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Thursday, December 27, 2012

Knife Control in Spain, 1908

From the New York Times, January 19, 1908:
Government Undertakes to Seize All Weapons with Blades Over Six Inches Long.
Justification of Measure Found in the Enormous Number of Stabbing Affrays All Over the Country.
MADRID, Dec. 30. -- The classic "navaja," without which no romance of Spanish life is conceivable, and which, according to tradition, all the fair sisters of Carmen carry as well as their brethren, is doomed to disappear. The Minister of the Interior, Señor Laclerva, has just issued a decree forbidding the sale or the use of any pointed knife, dagger, or stiletto having a blade longer than six inches.
In consequence table knives, paper cutters, and penknives, none of which is very susceptible to romantic treatment, are all that are spared.
At the express order of the Minister, the police proceeded simultaneously in all the cities of Spain to a confiscation of the prohibited weapons--not only in the streets, but in the shops where they were sold. This resulted in the seizure in a single day of more than four thousand arms in Madrid alone. Three thousand were seized in Barcelona. In fact, the harvest of cold steel throughout the country was something enormous. The operation naturally was attended by vehement protests both on the part of manufacturers and retailers, who thus found their business suppressed without indemnity.
A single merchant in Madrid witnessed the confiscation of his entire stock, worth 40,600 pesetas. Even foreign dealers were subjected to similar loss, at the risk of diplomatic complications.
The region which was hardest hit is in and about Albaceta, where the manufacture of "navajas" hitherto has kept fifty-two large shops busy the year around. As for Toledo, it is chiefly occupied nowadays with the manufacture of military supplies. Its blades, formerly famous, are now manufactured at Albaceta. It is said that great pressure was brought to bear on the Minister to spare this ancient industry. He refused. Barcelona suffers especially because it did a large export business in sword canes. Señor Lacierva has plenty of support for his order. Cutting affrays were becoming increasingly common throughout the peninsula. Every rowdy in town and country carried his knife, and, it would seem from police statistics, was ready to use it. The "navaja" constitutes a particularly dangerous weapon and the wounds inflicted with it are often fatal. Sometimes its blade is a yard long.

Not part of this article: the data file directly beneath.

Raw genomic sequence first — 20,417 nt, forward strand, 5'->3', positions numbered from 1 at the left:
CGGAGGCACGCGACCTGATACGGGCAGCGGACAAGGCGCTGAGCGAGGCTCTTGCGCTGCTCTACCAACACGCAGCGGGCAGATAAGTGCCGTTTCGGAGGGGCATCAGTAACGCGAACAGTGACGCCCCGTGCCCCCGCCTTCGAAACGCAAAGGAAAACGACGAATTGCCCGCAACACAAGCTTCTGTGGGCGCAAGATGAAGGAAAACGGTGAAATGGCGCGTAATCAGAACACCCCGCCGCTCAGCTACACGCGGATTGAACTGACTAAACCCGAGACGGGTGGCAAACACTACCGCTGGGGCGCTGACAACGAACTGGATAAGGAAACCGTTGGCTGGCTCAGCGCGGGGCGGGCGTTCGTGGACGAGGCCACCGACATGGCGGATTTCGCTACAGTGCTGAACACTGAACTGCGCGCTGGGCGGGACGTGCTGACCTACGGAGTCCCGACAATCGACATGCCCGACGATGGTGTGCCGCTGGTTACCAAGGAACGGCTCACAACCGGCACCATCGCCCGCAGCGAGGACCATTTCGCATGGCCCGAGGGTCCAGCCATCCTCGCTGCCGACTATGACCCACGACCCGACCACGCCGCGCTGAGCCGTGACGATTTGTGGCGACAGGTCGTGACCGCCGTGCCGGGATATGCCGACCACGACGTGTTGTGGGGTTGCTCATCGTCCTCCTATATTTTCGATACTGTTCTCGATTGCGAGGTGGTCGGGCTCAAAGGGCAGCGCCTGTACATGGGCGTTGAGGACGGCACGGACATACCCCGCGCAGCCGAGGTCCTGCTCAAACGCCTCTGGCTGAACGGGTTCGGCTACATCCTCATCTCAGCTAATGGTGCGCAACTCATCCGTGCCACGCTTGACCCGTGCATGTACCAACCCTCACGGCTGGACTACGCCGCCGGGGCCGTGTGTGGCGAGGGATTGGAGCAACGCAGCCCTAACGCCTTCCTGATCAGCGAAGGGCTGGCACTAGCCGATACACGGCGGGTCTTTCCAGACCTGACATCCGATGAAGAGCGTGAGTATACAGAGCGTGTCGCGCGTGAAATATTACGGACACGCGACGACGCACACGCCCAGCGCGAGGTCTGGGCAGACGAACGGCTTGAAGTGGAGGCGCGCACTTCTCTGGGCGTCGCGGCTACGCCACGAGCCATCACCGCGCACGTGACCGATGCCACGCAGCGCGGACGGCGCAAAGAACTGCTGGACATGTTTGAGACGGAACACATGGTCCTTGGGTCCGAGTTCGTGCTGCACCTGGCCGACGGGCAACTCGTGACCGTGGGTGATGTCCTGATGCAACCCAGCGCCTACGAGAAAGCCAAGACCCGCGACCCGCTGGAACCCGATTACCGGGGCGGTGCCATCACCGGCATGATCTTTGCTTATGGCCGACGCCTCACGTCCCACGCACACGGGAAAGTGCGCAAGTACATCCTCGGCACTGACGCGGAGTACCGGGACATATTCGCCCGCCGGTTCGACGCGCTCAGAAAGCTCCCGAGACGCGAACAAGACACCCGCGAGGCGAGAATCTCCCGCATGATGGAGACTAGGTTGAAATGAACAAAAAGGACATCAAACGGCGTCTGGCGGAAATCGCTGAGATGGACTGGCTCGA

Under the arcades of the Plaza Mayor in Madrid, which was one of the great centres of the trade before the recent seizure, there used to be many horrible specimens on view, strangely twisted and inscribed with suggestive mottoes. Some of these mottoes were particularly bloodthirsty, such as: "The bite of this viper is death." I thirst, give me [blood] to drink." "For the defense of my beloved."
Despite the evil reputation which these knives have justly earned it is nevertheless true that they are the subject of a humorous tradition which is made much of in Spanish theatres. This has arisen from the habit of Spanish knife-fighters to exercise their verbal skill before getting down to real business. In fact, even after knives are drawn, two rivals will often stand face to face for half an hour calling each other all sorts of names and then be "separated" by friends before any blood is shed.
Some critics of Spain's reform Minister say that the only result of his latest edict will be to replace the "navaja" with the revolver.